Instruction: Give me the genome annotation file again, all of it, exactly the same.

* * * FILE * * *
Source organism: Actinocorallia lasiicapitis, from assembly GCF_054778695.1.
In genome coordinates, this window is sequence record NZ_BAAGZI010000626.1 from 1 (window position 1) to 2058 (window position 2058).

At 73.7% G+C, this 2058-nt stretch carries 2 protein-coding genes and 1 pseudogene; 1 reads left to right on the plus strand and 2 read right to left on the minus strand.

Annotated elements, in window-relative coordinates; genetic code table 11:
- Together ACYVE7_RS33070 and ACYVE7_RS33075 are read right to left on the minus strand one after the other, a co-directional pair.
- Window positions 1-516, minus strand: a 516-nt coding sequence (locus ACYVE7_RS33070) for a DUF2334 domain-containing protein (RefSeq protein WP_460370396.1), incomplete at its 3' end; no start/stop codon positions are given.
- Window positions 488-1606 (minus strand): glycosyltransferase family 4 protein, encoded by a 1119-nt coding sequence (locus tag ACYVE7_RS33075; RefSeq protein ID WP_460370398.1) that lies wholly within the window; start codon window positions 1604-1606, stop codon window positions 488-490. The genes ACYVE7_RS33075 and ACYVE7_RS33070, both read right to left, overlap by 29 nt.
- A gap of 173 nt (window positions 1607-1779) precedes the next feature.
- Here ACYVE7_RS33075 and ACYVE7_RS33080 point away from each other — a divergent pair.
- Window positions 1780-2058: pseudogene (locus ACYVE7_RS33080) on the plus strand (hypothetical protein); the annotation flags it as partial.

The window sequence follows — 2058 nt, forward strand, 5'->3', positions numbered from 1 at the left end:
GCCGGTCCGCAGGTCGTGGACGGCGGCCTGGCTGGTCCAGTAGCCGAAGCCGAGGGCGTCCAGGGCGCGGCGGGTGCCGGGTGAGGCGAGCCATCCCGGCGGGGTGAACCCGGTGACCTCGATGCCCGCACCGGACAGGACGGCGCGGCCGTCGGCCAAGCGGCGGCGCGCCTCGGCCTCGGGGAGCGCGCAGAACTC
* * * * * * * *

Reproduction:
Source organism: Actinocorallia lasiicapitis, from assembly GCF_054778695.1.
In genome coordinates, this window is sequence record NZ_BAAGZI010000626.1 from 1 (window position 1) to 2058 (window position 2058).

At 73.7% G+C, this 2058-nt stretch carries 2 protein-coding genes and 1 pseudogene; 1 reads left to right on the plus strand and 2 read right to left on the minus strand.

Annotated elements, in window-relative coordinates; genetic code table 11:
- Together ACYVE7_RS33070 and ACYVE7_RS33075 are read right to left on the minus strand one after the other, a co-directional pair.
- Window positions 1-516, minus strand: a 516-nt coding sequence (locus ACYVE7_RS33070) for a DUF2334 domain-containing protein (RefSeq protein WP_460370396.1), incomplete at its 3' end; no start/stop codon positions are given.
- Window positions 488-1606 (minus strand): glycosyltransferase family 4 protein, encoded by a 1119-nt coding sequence (locus tag ACYVE7_RS33075; RefSeq protein ID WP_460370398.1) that lies wholly within the window; start codon window positions 1604-1606, stop codon window positions 488-490. The genes ACYVE7_RS33075 and ACYVE7_RS33070, both read right to left, overlap by 29 nt.
- A gap of 173 nt (window positions 1607-1779) precedes the next feature.
- Here ACYVE7_RS33075 and ACYVE7_RS33080 point away from each other — a divergent pair.
- Window positions 1780-2058: pseudogene (locus ACYVE7_RS33080) on the plus strand (hypothetical protein); the annotation flags it as partial.

The window sequence follows — 2058 nt, forward strand, 5'->3', positions numbered from 1 at the left end:
GCCGGTCCGCAGGTCGTGGACGGCGGCCTGGCTGGTCCAGTAGCCGAAGCCGAGGGCGTCCAGGGCGCGGCGGGTGCCGGGTGAGGCGAGCCATCCCGGCGGGGTGAACCCGGTGACCTCGATGCCCGCACCGGACAGGACGGCGCGGCCGTCGGCCAAGCGGCGGCGCGCCTCGGCCTCGGGGAGCGCGCAGAACTC